For Toby the answer to both of the above conundrums – high quality technical education and equal status to an academic route – lies within exclusivity through selection. He believes being selected for a technical institution should be a high status achievement (like passing the 11-plus for grammar school entry) rather than a negative decision because the pupil is unsuitable for a standard academic route.

Toby writes:

…if the Government wants England’s technical/vocational schools to survive and thrive, it must cut the Gordian Knot linking technical and vocational education to a lack of aptitude for academic subjects and allow these schools to select pupils according to aptitude for their particular specialisms at the age of 14. Not only would this transform the fortunes of these schools, it would also enable the Department for Education (DfE) to set up new 14-19 technical/vocational schools that would be likely to succeed….This would not require any amendment to primary or secondary legislation. A policy change by the Secretary of State for Education would suffice…. Above all, it would fundamentally improve the life chances, income and well-being of those who have an aptitude for this type of education and would like the opportunity to pursue it, rather than treating them – as we have done for so long – like second-class citizens… Members of the professional class, including headteachers, must stop thinking of this type of education as second best – as only being appropriate for ‘other people’s children’.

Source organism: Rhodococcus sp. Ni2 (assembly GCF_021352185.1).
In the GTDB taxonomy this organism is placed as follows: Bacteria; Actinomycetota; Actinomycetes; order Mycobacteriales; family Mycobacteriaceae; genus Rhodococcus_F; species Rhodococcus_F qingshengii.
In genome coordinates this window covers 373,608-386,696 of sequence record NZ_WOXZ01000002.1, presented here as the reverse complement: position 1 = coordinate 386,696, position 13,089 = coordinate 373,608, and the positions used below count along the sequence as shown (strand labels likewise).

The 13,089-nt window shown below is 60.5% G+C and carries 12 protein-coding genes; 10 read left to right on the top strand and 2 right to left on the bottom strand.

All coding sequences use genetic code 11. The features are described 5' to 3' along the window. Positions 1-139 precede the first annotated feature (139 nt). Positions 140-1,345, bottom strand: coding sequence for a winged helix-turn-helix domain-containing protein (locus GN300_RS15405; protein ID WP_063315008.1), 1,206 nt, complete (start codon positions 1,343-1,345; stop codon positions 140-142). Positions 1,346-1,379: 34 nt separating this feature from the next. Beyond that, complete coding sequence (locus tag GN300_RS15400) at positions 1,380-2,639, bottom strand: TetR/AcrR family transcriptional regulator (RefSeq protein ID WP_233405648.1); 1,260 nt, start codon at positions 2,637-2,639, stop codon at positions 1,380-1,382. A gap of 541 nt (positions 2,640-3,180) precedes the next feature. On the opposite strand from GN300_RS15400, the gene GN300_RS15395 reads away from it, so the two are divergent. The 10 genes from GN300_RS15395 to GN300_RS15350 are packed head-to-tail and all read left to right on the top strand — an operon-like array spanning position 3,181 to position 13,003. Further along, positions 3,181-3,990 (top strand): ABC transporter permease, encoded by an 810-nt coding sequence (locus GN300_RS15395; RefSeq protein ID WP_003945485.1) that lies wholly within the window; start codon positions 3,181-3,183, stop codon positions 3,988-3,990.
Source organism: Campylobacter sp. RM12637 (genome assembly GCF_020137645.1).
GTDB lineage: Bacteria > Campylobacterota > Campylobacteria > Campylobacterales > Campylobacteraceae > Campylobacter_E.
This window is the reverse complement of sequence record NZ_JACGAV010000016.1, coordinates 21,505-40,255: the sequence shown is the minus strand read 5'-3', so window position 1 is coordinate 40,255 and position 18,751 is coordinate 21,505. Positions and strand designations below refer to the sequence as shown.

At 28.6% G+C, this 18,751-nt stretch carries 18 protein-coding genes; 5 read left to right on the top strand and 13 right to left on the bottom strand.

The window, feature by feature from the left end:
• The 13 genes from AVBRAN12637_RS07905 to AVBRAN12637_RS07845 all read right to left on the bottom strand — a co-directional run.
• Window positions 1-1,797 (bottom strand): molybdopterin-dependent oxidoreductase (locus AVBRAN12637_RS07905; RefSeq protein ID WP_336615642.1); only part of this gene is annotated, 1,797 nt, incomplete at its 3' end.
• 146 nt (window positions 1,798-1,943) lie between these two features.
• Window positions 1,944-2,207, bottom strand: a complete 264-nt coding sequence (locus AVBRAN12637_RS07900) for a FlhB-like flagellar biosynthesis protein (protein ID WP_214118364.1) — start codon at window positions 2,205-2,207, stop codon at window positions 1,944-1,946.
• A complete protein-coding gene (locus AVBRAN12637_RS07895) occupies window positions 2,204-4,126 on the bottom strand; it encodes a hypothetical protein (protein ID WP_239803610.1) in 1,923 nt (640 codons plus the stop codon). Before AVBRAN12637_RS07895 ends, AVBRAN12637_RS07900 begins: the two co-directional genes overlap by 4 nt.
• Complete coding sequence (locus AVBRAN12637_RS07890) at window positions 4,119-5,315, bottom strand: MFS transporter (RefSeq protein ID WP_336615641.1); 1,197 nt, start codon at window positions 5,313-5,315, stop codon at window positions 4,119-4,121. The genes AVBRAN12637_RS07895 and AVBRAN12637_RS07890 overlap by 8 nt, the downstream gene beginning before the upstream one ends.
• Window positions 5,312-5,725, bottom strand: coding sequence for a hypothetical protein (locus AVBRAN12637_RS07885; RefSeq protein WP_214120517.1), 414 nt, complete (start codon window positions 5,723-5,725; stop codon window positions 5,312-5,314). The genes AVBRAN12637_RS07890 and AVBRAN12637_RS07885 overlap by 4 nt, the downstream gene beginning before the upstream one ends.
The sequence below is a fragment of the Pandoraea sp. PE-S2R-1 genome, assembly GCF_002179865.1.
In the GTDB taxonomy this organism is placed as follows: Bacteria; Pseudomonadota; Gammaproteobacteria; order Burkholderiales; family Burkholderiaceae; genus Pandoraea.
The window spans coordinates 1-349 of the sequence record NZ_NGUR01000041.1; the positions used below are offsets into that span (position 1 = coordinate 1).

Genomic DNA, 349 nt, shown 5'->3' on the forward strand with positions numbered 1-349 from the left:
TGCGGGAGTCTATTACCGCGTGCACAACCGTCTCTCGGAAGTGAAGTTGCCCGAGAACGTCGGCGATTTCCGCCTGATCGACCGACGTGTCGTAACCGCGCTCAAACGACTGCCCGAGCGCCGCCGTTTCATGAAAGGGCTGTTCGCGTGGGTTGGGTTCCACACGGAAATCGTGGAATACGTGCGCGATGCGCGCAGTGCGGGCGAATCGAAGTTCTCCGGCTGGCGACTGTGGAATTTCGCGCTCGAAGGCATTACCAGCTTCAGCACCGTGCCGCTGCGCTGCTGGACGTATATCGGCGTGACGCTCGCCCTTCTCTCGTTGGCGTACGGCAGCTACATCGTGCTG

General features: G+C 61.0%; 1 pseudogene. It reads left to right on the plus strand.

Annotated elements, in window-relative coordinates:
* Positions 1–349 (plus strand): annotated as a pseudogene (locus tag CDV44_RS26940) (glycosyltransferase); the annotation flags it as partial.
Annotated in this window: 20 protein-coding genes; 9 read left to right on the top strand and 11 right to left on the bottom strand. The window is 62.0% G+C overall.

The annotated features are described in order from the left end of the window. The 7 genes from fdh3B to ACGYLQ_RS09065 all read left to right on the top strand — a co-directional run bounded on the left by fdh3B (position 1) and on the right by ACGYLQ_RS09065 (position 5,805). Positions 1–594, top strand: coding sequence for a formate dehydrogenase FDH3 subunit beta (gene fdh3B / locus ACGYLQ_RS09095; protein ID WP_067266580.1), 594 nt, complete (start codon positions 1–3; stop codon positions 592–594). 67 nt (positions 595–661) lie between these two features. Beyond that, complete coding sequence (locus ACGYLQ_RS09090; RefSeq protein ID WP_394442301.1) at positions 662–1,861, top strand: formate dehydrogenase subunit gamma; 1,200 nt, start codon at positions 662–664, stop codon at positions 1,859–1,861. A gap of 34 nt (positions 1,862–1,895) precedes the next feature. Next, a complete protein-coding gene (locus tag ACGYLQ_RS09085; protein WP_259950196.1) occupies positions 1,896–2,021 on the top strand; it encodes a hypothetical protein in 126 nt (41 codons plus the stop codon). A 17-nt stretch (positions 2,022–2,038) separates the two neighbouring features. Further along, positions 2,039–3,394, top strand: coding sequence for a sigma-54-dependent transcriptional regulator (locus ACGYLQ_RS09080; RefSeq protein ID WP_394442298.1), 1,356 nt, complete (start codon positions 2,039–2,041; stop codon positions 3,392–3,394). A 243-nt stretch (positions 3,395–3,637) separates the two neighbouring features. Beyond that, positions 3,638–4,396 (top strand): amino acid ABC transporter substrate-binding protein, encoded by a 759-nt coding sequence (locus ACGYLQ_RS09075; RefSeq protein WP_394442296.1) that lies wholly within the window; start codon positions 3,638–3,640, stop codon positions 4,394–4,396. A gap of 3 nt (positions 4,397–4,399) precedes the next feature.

Toby goes on to argue that:

  • technical courses should be as intellectually rigorous as academic subjects, including a common core of academic GCSEs
  • specialist schools should commence at age 14 as technical aptitude cannot be measured at age 11; children need time to develop the cognitive skills required by such courses. Moreover the pupils need an interest and passion in the specialist technical area they will study – this comes through experience and maturity
  • technical education should be delivered in specialist schools, not mainstreamed. The requirement for schools to enter 75% of their pupils for the narrowed subject mix of the English Baccalaureate (90% by 2025) means the wider range of subjects needed for vocational education aren’t being delivered